58 people missing and presumed dead in London fire

Metropolitan Police Commander Stuart Cundy speaks to the media near Grenfell Tower after a fire engulfed the 24-storey building in London Saturday

Some fire officials said they had never seen a building fire move so quickly.

A firefighter stands outside of the Grenfell Tower after fire engulfed the 24-storey building, in London.

Between 50 and 60 people stormed Kensington and Chelsea Town Hall as members of the public demanded the council, which owned the tower blocks, to give reassurances to the victims.

The death toll of the London tower block fire has risen to 58, police said yesterday.

Hands cautioned Sunday that investigators still don't know exactly what cladding was used when the building renovation was completed past year.

"I have heard the concerns and I have ordered immediate action across the board to help victims' relatives and the survivors", she said.

Commander Stuart Cundy said the fire damage verged on "indescribable".

He said they would be looking at whether anyone could be charged with manslaughter following a litany of failings that led to the disaster - in which at least at least 58 people are now feared to have been killed.

London Police's investigation remains on-going, as fire crews continue the grim and slow task of identifying and recovering bodies from inside the tower.

The first secretary of State in her Cabinet, the equivalent of deputy PM, Damien Green came to her defence. He asked anyone who was in the tower and survived to contact police immediately.

Trade Minister Greg Hands said the government is carrying out an "urgent inspection" of the roughly 2,500 similar tower blocks across Britain to assess their safety, while an opposition lawmaker urged the government to quickly secure documents in the Grenfell renovation for the criminal probe.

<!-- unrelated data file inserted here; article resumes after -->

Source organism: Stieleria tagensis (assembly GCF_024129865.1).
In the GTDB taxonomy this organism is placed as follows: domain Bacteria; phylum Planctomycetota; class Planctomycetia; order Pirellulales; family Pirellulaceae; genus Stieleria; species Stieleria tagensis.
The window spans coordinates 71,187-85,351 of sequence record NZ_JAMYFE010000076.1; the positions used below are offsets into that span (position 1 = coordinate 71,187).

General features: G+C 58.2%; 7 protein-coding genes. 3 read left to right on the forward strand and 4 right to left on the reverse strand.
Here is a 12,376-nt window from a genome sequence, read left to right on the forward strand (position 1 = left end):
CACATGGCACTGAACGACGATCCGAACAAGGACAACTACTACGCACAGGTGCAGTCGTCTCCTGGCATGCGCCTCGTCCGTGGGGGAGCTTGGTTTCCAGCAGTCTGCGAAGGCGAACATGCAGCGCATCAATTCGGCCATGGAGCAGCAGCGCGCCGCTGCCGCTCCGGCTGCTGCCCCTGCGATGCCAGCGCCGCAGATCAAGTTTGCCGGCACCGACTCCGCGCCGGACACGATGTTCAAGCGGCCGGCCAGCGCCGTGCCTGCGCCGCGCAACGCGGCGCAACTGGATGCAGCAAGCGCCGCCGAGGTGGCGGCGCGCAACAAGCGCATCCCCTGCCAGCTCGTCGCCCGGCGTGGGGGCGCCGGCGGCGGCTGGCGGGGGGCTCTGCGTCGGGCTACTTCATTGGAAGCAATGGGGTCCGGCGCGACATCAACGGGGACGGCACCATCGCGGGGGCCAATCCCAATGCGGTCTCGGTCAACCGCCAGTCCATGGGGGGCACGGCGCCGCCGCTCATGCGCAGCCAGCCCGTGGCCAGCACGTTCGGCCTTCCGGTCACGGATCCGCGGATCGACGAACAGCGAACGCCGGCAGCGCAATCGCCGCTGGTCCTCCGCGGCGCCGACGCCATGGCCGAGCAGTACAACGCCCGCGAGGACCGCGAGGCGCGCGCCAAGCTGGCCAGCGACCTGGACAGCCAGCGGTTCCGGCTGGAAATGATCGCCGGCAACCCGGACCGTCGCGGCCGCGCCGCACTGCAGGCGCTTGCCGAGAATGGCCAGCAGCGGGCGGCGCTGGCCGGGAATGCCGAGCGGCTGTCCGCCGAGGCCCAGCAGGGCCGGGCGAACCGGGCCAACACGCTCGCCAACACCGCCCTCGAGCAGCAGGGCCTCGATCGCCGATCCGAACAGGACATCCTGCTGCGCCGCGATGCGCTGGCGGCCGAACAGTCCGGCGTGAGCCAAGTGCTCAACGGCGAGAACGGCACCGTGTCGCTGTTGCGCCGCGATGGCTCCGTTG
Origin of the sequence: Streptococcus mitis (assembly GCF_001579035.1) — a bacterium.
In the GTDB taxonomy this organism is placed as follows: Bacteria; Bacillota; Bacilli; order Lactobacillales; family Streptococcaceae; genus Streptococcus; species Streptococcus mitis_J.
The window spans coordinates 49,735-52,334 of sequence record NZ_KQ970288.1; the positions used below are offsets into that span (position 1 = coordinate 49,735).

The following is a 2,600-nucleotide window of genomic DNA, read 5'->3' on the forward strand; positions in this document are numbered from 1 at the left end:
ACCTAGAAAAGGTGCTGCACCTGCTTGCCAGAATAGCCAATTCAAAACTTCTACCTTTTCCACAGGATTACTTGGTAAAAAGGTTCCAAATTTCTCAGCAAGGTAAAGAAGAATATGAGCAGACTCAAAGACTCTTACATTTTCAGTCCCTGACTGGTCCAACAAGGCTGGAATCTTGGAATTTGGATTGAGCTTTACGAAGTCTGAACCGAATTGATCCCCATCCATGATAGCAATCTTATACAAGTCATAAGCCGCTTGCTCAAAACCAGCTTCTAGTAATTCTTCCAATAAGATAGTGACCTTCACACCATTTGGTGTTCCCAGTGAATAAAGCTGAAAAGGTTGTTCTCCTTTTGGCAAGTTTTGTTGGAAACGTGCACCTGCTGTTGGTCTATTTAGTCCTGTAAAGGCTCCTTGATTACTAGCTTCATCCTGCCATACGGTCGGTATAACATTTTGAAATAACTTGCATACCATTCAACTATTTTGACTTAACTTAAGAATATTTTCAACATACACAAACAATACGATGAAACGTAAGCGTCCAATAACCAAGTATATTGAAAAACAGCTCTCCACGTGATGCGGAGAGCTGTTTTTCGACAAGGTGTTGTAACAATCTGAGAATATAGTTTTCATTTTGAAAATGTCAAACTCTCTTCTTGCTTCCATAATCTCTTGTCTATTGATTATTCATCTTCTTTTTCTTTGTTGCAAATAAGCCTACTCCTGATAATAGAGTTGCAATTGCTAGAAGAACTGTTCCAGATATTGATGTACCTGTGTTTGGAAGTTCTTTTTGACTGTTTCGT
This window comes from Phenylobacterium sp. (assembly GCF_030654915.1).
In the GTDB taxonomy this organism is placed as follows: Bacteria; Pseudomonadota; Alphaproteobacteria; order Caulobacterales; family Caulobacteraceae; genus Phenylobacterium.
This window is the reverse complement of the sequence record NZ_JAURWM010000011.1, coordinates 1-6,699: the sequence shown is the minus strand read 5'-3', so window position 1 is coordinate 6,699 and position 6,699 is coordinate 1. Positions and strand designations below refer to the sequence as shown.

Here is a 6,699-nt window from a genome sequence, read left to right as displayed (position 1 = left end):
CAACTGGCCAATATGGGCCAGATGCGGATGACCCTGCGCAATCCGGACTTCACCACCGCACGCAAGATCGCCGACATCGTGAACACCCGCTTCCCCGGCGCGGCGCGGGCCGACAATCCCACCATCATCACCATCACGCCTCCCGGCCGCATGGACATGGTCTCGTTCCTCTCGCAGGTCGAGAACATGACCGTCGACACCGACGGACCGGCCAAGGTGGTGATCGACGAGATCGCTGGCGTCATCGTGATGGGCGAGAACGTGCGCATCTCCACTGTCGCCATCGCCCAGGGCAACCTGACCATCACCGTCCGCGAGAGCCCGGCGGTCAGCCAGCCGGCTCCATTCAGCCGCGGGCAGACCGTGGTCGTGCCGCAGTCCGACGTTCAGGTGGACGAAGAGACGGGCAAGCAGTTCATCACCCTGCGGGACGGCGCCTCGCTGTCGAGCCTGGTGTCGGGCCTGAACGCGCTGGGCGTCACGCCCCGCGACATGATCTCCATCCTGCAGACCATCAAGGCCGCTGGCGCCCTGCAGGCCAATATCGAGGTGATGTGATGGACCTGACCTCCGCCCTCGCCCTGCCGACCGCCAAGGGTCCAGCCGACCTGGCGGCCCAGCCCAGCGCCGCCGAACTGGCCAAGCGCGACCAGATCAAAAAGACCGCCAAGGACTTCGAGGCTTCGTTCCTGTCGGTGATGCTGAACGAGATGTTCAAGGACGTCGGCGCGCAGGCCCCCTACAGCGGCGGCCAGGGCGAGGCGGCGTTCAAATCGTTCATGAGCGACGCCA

Meanwhile, Prime Minister Theresa May has been criticized for her slowness in visiting the victims of the fire - her visits took place more than 48 hours after the fire broke out - and refusal to answer questions about government oversights that might have increased the deadly nature of the blaze.

The group said: "In our meeting at Downing Street, we explained to the Prime Minister the anger of all residents towards the management of the estate over a long period of time, paving the way to this tragedy".

Ms May today announced a $NZ8.8 million fund following meeting with survivors of the Grenfell Tower tragedy.

But the identification of the victims appears to be proving very hard, which experts attribute to the extreme heat of the fire.

Mr Cundy vowed police "will get to the answer of what has happened and why", adding: "If criminal offences have been committed it is us who will investigate that".

David Lammy said Sunday he is anxious that documents will be quietly deleted and disposed of as police begin a search for evidence. This relies on dental records, fingerprints and DNA when possible and also features like tattoos or scars. "It may well be the defining outcome of this tragedy that the worst mistakes of the 1960s and 1970s are systematically torn down", he said.

"It is hard to escape a very sombre national mood", she said in a message marking the event.

There is simmering anger in the multi-ethnic north Kensington area hit by the blaze, and public fury has been directed at senior government figures, including May, who was jeered Friday after she visited.

"We want it to be able to have interim reports as well", he added.

Survivors of the building claim that cheap materials for the cladding and a lack of maintenance on the building were to blame for the fatal fire.

The cladding was also "directly associated" with a fast-moving fire that engulfed a 21-story high-rise in Australia in 2014, an investigation found - but that building did have sprinklers, and all the residents made it out alive.

Related:

Comments


Other news